“The caveat is that these consumers also want to feel they are getting a deal all year round, which means discount codes and added value are always on the consumer’s mind.”

That mindset has prompted the growth of UAE platforms such as CouponCodesME, which links browsers to potential money-off codes for categories ranging from fashion to electronics, food and home essentials, when spending with various partners.

Quote
While big discounts and promotion of sale periods will always evoke certain consumers into reaction, it is not as predictable as it once was
Kate Hardcastle, celebrity retail expert

It recently offered up to 80 per cent discounts on Ramadan deals and codes for household names such as Gap, H&M, Level Shoes, supermarket chain Carrefour, plus online retail platforms Namshi and noon.

During Ramadan, Al-Futtaim Malls is emphasising F&B experiences and more value-added promotions, such as cashback deals at Dubai’s Festival Plaza, says Genevieve Colaco, regional general manager of marketing and customer experience.

“This Ramadan, we’ve observed the retail market spring up with a lot more offers and deals for mall-goers to choose from, making this season more valuable and enjoyable for our customers,” she says.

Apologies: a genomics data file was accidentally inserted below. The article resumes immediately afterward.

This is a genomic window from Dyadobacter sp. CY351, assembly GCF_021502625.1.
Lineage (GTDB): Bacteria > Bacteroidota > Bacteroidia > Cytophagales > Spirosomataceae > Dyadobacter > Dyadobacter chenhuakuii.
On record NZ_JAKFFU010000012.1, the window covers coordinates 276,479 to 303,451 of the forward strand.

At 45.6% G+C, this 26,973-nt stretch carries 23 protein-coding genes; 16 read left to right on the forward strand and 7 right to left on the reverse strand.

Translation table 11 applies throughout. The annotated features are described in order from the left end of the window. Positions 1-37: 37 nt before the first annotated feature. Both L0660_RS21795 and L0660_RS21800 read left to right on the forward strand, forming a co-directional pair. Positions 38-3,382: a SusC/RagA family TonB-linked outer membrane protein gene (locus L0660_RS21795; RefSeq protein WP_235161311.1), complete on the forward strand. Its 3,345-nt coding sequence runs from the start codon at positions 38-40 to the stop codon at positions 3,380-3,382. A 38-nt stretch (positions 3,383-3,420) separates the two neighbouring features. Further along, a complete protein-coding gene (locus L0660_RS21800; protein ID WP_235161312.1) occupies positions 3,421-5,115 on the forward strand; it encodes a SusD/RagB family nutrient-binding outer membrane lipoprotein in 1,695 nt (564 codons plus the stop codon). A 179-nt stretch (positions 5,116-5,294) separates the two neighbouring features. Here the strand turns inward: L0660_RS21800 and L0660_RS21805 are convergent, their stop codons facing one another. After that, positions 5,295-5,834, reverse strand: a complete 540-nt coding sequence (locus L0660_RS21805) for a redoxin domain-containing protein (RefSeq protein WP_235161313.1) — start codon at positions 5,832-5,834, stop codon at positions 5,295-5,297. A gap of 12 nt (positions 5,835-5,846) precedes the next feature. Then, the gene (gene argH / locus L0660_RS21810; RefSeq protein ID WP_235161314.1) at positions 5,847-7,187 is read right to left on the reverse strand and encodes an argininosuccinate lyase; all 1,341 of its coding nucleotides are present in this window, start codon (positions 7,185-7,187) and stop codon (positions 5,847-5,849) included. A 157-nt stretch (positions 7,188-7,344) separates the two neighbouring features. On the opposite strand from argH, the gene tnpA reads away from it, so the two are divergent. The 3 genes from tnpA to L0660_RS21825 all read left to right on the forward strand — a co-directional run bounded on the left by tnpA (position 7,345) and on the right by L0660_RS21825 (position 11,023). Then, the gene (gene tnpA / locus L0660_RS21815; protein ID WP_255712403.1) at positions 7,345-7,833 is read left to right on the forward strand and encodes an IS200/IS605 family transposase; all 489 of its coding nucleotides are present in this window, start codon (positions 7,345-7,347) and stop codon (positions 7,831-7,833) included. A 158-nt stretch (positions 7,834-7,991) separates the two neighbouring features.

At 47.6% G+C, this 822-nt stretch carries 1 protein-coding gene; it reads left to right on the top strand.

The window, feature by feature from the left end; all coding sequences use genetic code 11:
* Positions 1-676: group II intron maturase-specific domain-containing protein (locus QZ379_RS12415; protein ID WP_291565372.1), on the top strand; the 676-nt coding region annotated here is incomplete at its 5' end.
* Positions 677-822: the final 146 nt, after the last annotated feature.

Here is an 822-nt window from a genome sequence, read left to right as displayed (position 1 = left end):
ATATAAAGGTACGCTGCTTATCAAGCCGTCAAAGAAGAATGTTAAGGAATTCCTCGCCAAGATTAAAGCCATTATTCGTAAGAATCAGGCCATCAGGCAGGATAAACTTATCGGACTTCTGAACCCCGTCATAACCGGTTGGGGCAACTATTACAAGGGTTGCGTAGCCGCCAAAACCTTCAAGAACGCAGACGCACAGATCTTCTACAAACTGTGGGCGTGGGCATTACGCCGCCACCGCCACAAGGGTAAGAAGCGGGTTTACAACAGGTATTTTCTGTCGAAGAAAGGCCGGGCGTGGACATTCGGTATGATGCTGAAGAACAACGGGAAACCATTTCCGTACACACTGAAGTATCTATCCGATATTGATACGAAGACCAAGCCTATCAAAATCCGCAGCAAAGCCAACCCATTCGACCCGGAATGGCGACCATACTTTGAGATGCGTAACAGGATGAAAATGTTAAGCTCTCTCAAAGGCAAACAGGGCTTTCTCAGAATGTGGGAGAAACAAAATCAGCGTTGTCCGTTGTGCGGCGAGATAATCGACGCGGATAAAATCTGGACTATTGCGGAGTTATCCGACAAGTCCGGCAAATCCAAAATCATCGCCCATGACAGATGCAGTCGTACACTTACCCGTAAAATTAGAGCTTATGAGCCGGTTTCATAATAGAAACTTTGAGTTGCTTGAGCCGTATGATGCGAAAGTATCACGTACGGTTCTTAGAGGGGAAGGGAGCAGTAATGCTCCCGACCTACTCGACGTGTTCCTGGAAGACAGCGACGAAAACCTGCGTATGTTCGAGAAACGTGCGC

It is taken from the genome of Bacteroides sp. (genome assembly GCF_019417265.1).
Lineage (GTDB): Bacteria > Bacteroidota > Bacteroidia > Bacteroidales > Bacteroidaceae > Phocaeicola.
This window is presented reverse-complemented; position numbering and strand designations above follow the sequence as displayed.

But, more generally, Ms Hardcastle highlights product supply constraints, which can impact retail margins.

“While big discounts and promotion of sale periods will always evoke certain consumers into reaction, it is not as predictable as it once was,” she says.

“Global supply chains have felt pressure and pain points from many areas for years, and the impact is that consumers have felt the shift when it comes to prices.”

This includes food items hit by weather-affected crops, timber shortages and rising fuel costs squeezing margins on everything from production through to transport.

Research across the region indicates consumers are aware of supply chain limitations, some admitting for the first time they have considered product origins and processes involved, Ms Hardcastle says.

“While there isn’t an end in sight for many on rising costs and disruptions … it is the number one priority for businesses to ensure they can continue to sell with success at a price customers want to pay,” she adds.

Adding to her message about a major product bargains drought, Ms Steedman of Shop Well For Less also urges caution over sales for items not necessarily required.

“I won’t pressure buy because it’s on sale,” Ms Steedman says. “If you don’t need it, don’t buy it … keep your money in the bank, not in your cupboards.”

Updated: April 01, 2022, 5:00 AM